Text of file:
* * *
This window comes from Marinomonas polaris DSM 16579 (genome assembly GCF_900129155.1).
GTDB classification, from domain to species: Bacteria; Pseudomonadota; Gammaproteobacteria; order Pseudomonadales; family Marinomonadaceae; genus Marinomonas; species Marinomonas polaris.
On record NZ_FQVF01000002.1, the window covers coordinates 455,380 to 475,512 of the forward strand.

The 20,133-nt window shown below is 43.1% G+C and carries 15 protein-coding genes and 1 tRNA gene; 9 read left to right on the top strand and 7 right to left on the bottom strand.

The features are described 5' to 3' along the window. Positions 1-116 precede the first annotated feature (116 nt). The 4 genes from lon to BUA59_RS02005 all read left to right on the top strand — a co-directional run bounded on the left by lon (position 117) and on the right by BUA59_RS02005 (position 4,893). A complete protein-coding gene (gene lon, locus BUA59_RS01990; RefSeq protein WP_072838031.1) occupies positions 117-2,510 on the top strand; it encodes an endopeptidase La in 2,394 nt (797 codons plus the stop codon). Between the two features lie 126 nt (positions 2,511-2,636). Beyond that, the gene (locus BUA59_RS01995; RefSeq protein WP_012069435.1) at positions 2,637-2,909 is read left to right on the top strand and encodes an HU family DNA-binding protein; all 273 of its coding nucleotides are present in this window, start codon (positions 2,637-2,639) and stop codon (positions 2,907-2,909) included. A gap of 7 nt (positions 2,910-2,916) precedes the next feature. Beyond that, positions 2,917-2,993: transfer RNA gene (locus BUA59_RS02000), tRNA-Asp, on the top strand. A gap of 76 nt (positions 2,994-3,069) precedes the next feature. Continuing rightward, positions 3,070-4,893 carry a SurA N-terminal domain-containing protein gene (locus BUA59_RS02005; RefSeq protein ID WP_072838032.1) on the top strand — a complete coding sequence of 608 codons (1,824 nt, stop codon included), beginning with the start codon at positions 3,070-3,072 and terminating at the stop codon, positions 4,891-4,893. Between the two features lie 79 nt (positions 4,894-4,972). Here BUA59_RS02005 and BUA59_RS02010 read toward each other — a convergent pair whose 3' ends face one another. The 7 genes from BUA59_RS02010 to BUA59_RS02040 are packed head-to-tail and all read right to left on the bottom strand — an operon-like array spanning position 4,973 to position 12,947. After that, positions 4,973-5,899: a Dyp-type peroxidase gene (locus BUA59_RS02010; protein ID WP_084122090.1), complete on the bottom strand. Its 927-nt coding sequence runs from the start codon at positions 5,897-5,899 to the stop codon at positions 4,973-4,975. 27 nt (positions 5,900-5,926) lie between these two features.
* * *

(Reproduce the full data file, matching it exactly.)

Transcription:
This window comes from Marinomonas polaris DSM 16579 (genome assembly GCF_900129155.1).
GTDB classification, from domain to species: Bacteria; Pseudomonadota; Gammaproteobacteria; order Pseudomonadales; family Marinomonadaceae; genus Marinomonas; species Marinomonas polaris.
On record NZ_FQVF01000002.1, the window covers coordinates 455,380 to 475,512 of the forward strand.

The 20,133-nt window shown below is 43.1% G+C and carries 15 protein-coding genes and 1 tRNA gene; 9 read left to right on the top strand and 7 right to left on the bottom strand.

The features are described 5' to 3' along the window. Positions 1-116 precede the first annotated feature (116 nt). The 4 genes from lon to BUA59_RS02005 all read left to right on the top strand — a co-directional run bounded on the left by lon (position 117) and on the right by BUA59_RS02005 (position 4,893). A complete protein-coding gene (gene lon, locus BUA59_RS01990; RefSeq protein WP_072838031.1) occupies positions 117-2,510 on the top strand; it encodes an endopeptidase La in 2,394 nt (797 codons plus the stop codon). Between the two features lie 126 nt (positions 2,511-2,636). Beyond that, the gene (locus BUA59_RS01995; RefSeq protein WP_012069435.1) at positions 2,637-2,909 is read left to right on the top strand and encodes an HU family DNA-binding protein; all 273 of its coding nucleotides are present in this window, start codon (positions 2,637-2,639) and stop codon (positions 2,907-2,909) included. A gap of 7 nt (positions 2,910-2,916) precedes the next feature. Beyond that, positions 2,917-2,993: transfer RNA gene (locus BUA59_RS02000), tRNA-Asp, on the top strand. A gap of 76 nt (positions 2,994-3,069) precedes the next feature. Continuing rightward, positions 3,070-4,893 carry a SurA N-terminal domain-containing protein gene (locus BUA59_RS02005; RefSeq protein ID WP_072838032.1) on the top strand — a complete coding sequence of 608 codons (1,824 nt, stop codon included), beginning with the start codon at positions 3,070-3,072 and terminating at the stop codon, positions 4,891-4,893. Between the two features lie 79 nt (positions 4,894-4,972). Here BUA59_RS02005 and BUA59_RS02010 read toward each other — a convergent pair whose 3' ends face one another. The 7 genes from BUA59_RS02010 to BUA59_RS02040 are packed head-to-tail and all read right to left on the bottom strand — an operon-like array spanning position 4,973 to position 12,947. After that, positions 4,973-5,899: a Dyp-type peroxidase gene (locus BUA59_RS02010; protein ID WP_084122090.1), complete on the bottom strand. Its 927-nt coding sequence runs from the start codon at positions 5,897-5,899 to the stop codon at positions 4,973-4,975. 27 nt (positions 5,900-5,926) lie between these two features.